Kicking off its massive annual customer and partner conference this week, Cisco Systems announced a series of innovations aimed at making it easier for system administrators to manage and secure business networks, and to get more out of them.
At the 30th annual Cisco Live, an event drawing more than 28,000 technologists from around the world to San Diego through June 13, company executives touted the addition of new artificial intelligence and machine learning capabilities to its network management solutions “to allow IT teams to function at machine speed and scale through personalized network insights.”
“As the number of devices on the network grow, so does the complexity and number of alerts that administrators deal with,” says Scott Harrell, Cisco’s senior vice president of and general manager of enterprise networking. “It’s beyond the ability of humans to keep up with. Machines are needed. With Big Data and AI, machines can come along and free of us of our mental limitations.”
With AI-driven network analytics, which Cisco is rolling out this summer, organizations can gain deeper visibility and better insights into their network, as well as guidance on what actions to take to optimize performance, Harrell said. The technologies “can enable businesses to efficiently discern which issues to prioritize, becoming more nimble and proactive,” he said. “This will have a profound effect on network operations and the IT teams that run them.”
Cisco Aims to Make Technologists’ Lives Easier
AI-driven network analytics is one of several innovations that Cisco unveiled during the event’s June 10 opening day. Others include a unification and update of its suite of collaboration solutions so that users’ experience with, for example, its two popular instant messaging meeting tools, Webex Teams and Jabber, will be more similar.
It’s all part of the tech giant’s determination to build solutions that make networking easier and more insightful, so that businesses can do anything, said CEO Chuck Robbins. “Everything we do is influenced by our discussions with you,” he told thousands of attendees gathered for the morning keynote. “We understand that you’re building more applications within your organizations than you ever have before. And we understand that they’re running anywhere and everywhere and that the demands your users place on you relative to those applications are the highest they’ve ever been.”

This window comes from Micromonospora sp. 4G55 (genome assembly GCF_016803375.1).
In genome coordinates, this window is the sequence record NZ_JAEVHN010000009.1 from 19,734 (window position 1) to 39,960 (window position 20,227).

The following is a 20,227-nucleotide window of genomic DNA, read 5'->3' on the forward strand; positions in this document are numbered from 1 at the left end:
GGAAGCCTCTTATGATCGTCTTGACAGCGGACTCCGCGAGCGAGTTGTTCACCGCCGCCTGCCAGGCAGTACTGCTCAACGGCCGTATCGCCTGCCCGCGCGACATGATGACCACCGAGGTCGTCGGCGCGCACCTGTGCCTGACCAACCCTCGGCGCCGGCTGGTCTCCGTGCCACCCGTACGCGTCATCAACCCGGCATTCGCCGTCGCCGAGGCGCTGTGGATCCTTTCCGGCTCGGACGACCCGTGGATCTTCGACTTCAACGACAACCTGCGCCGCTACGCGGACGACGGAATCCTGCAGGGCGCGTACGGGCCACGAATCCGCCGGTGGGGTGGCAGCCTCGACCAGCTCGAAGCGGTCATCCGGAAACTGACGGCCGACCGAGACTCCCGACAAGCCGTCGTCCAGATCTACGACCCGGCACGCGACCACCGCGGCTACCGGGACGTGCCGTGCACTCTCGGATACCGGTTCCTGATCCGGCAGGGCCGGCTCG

Fewer Alerts Mean More Efficient IT Operations
Today’s IT teams are bombarded with a dizzying array of network alerts. Most of them are unimportant, yet all of them must be processed and managed. That’s because networks are usually monitored through static baselines: When network activity goes too far outside the norm, an alert is issued.
But in reality, what’s normal activity for a given network depends on factors unique to the organization. Cisco says its technology will learn what’s normal on an individual basis, dramatically reducing the number of alerts issued while increasing the value of each one.
“That makes me as a system administrator much more efficient and better able to provide service to my users,” Harrell said.
Case in point: Early adopter King, the London-based developer of mobile games such as Candy Crush. Jordi Marin Manzanera, a senior network engineer for the company, said AI is helping the company’s IT become more effective and efficient.
“The analytics tells us what is happening in our network,” he said. “We found a couple of problems this year that we wouldn’t have found without analytics.” And alerts that his team are managing have declined by 80 percent, he added. “For us, that’s very helpful. We don’t have to work as hard.”
Read articles and check out videos from BizTech’s coverage of Cisco Live 2019 here.